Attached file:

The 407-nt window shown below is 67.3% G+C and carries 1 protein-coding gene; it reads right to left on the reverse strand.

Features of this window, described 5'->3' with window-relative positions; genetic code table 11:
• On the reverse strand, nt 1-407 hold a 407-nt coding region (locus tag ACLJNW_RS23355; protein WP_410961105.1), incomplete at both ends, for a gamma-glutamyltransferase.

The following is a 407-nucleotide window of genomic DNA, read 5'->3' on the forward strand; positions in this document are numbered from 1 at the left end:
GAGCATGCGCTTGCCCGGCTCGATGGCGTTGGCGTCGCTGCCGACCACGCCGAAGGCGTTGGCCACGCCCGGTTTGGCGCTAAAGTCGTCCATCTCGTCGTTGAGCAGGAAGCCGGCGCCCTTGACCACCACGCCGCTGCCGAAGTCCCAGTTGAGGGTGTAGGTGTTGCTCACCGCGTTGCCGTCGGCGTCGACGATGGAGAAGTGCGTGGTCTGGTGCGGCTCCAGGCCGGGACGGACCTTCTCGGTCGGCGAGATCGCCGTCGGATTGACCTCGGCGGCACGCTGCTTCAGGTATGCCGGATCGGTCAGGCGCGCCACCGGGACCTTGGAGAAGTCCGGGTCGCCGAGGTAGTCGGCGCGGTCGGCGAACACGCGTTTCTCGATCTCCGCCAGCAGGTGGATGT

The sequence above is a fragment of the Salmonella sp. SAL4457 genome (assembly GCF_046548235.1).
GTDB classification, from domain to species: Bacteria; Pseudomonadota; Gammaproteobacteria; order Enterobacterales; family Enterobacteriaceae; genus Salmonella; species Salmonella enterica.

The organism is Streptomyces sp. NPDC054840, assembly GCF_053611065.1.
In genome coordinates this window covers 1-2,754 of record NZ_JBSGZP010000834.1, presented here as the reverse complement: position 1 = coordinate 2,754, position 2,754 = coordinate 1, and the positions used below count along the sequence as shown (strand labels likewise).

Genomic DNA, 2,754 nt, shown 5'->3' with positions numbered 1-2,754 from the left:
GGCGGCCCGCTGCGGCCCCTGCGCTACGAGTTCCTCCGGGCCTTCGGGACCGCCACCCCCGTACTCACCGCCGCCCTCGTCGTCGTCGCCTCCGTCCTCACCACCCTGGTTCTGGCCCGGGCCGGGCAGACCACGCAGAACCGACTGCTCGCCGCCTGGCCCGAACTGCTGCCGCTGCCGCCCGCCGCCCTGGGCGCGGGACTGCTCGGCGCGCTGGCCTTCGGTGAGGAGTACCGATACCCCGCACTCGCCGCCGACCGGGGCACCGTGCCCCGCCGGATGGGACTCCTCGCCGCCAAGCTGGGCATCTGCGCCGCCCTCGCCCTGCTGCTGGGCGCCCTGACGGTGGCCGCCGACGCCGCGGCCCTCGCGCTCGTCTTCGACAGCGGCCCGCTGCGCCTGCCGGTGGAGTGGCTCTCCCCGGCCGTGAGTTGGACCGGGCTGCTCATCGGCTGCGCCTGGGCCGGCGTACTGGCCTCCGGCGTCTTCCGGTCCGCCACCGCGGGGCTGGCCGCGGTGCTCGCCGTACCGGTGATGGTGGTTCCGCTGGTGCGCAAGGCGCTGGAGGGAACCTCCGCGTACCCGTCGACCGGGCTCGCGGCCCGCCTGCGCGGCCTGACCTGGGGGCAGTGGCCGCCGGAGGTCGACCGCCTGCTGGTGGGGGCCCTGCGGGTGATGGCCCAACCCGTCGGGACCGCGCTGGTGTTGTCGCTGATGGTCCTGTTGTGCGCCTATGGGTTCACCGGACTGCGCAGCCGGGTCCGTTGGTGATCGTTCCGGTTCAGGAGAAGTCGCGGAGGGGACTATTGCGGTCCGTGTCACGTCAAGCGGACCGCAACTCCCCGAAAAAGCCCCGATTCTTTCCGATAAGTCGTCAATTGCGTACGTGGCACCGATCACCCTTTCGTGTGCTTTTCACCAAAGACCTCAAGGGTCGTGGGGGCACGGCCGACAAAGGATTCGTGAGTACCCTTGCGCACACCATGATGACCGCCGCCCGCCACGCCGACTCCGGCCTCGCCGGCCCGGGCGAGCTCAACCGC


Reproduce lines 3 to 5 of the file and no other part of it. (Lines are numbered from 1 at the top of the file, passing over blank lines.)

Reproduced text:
• On the reverse strand, nt 1-407 hold a 407-nt coding region (locus tag ACLJNW_RS23355; protein WP_410961105.1), incomplete at both ends, for a gamma-glutamyltransferase.

The following is a 407-nucleotide window of genomic DNA, read 5'->3' on the forward strand; positions in this document are numbered from 1 at the left end:
GAGCATGCGCTTGCCCGGCTCGATGGCGTTGGCGTCGCTGCCGACCACGCCGAAGGCGTTGGCCACGCCCGGTTTGGCGCTAAAGTCGTCCATCTCGTCGTTGAGCAGGAAGCCGGCGCCCTTGACCACCACGCCGCTGCCGAAGTCCCAGTTGAGGGTGTAGGTGTTGCTCACCGCGTTGCCGTCGGCGTCGACGATGGAGAAGTGCGTGGTCTGGTGCGGCTCCAGGCCGGGACGGACCTTCTCGGTCGGCGAGATCGCCGTCGGATTGACCTCGGCGGCACGCTGCTTCAGGTATGCCGGATCGGTCAGGCGCGCCACCGGGACCTTGGAGAAGTCCGGGTCGCCGAGGTAGTCGGCGCGGTCGGCGAACACGCGTTTCTCGATCTCCGCCAGCAGGTGGATGT